This blog surfaced more than six years ago when I still lived in a converted garage in California and was coming to terms with my life as a non-working, single man after two long marriages and several careers.  Income from Social Security and my share from the sale of my mother's house, as well as a buyout from my ex-wife, brought economic freedom and an abundance of choices. I'd begun to travel a year or so before, to Central and South America, Europe and Asia, and I'd retired as a late-blooming teacher from the University of California at Santa Cruz.  The email letters I'd written to friends about my travels gradually morphed into this blog.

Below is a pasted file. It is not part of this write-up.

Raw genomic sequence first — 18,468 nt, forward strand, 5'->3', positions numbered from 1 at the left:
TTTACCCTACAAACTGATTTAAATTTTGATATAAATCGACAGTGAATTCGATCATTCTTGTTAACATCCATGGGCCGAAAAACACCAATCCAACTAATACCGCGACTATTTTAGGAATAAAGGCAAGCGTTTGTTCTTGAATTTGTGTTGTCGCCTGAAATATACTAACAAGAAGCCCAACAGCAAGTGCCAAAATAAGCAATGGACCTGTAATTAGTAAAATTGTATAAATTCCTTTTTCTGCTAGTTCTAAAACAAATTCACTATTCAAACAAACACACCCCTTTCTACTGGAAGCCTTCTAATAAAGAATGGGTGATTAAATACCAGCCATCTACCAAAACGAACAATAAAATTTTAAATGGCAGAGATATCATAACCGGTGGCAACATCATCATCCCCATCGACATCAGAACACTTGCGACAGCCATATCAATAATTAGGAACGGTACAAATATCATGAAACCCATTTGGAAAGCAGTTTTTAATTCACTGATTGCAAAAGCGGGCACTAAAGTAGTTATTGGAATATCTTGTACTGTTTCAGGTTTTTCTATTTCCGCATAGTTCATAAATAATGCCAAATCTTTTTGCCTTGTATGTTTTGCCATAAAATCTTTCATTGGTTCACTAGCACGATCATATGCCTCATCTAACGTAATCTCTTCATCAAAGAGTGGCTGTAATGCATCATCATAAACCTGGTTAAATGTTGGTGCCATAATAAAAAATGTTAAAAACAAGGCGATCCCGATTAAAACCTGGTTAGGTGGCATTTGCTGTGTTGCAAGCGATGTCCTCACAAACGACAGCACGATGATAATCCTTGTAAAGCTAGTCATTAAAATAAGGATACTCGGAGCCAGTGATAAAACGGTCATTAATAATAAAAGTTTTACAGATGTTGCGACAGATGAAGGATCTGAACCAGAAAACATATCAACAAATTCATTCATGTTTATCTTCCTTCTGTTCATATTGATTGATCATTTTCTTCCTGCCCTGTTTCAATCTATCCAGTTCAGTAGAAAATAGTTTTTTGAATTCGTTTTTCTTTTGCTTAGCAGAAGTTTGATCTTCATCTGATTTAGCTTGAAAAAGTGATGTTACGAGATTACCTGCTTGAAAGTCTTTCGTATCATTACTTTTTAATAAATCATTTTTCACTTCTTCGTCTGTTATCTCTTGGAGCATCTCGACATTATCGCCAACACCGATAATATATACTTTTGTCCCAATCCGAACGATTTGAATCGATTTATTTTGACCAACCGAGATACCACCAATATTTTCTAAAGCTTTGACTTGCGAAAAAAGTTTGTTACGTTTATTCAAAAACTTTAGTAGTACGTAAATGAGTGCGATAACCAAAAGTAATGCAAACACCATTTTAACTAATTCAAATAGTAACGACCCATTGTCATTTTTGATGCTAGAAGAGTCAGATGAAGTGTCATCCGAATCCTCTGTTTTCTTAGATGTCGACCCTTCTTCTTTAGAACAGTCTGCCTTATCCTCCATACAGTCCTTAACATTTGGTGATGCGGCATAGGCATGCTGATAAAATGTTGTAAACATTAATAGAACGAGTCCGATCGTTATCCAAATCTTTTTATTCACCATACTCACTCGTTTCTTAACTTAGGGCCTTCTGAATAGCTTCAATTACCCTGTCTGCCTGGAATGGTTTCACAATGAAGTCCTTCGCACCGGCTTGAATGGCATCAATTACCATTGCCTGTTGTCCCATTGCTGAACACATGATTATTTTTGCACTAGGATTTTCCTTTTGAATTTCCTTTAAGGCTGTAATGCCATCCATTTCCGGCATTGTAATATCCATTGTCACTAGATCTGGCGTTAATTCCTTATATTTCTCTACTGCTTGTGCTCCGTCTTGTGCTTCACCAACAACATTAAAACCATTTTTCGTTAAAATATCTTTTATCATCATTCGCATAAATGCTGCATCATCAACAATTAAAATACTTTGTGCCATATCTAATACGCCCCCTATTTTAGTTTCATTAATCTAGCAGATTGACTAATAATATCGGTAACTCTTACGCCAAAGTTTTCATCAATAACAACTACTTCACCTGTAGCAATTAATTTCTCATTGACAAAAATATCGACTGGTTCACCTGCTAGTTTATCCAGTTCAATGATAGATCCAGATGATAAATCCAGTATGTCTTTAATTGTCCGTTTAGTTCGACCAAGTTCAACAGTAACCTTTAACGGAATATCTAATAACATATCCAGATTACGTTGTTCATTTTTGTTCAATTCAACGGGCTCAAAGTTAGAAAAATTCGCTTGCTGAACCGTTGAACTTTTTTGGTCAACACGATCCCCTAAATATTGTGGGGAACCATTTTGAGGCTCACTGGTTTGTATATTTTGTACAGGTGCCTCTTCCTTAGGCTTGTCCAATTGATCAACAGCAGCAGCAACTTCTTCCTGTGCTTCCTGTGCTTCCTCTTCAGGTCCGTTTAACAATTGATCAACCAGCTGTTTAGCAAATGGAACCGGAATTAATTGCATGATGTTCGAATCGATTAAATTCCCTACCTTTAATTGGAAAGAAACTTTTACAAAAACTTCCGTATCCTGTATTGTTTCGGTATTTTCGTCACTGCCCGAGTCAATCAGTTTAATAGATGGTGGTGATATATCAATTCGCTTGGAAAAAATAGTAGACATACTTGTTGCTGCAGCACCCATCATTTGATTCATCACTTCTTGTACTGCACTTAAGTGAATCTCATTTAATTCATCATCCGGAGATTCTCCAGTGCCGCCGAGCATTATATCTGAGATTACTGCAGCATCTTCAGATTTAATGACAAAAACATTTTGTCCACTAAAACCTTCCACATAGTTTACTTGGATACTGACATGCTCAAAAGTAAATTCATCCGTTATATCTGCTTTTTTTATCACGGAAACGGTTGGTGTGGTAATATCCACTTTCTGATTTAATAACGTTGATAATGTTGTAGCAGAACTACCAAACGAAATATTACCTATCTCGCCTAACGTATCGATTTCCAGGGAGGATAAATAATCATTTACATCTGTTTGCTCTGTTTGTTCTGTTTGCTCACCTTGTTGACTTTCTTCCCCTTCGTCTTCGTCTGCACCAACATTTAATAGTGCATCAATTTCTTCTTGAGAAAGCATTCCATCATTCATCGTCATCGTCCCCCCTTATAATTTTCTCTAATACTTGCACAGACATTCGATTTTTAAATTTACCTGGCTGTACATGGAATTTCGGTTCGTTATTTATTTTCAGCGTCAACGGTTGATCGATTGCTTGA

I gave the blog a title with the most inflammatory topics I could think of, and for the most part I think I've written about all three with enough honesty and pizazz to disturb a few sensibilities here and there.  My most popular post has been about sexpats in Pattaya and number two was about the death of President Kennedy, the first reality TV show. A post on the debate between religious and secular Buddhists comes in third and, surprisingly, the fourth most popular post was about my gay Uncle Ted.  At number 5 is a sympathetic post on the ethics of internet piracy.  For the most part I'm proud of my 559 posts (this being the 560th).  Sometimes I think about collecting the best bits for publication in a digital or paper book, but the challenge at this late stage feels overwhelming.  I suppose the posts will remain until the electrical power fails in some future climatological catastrophe.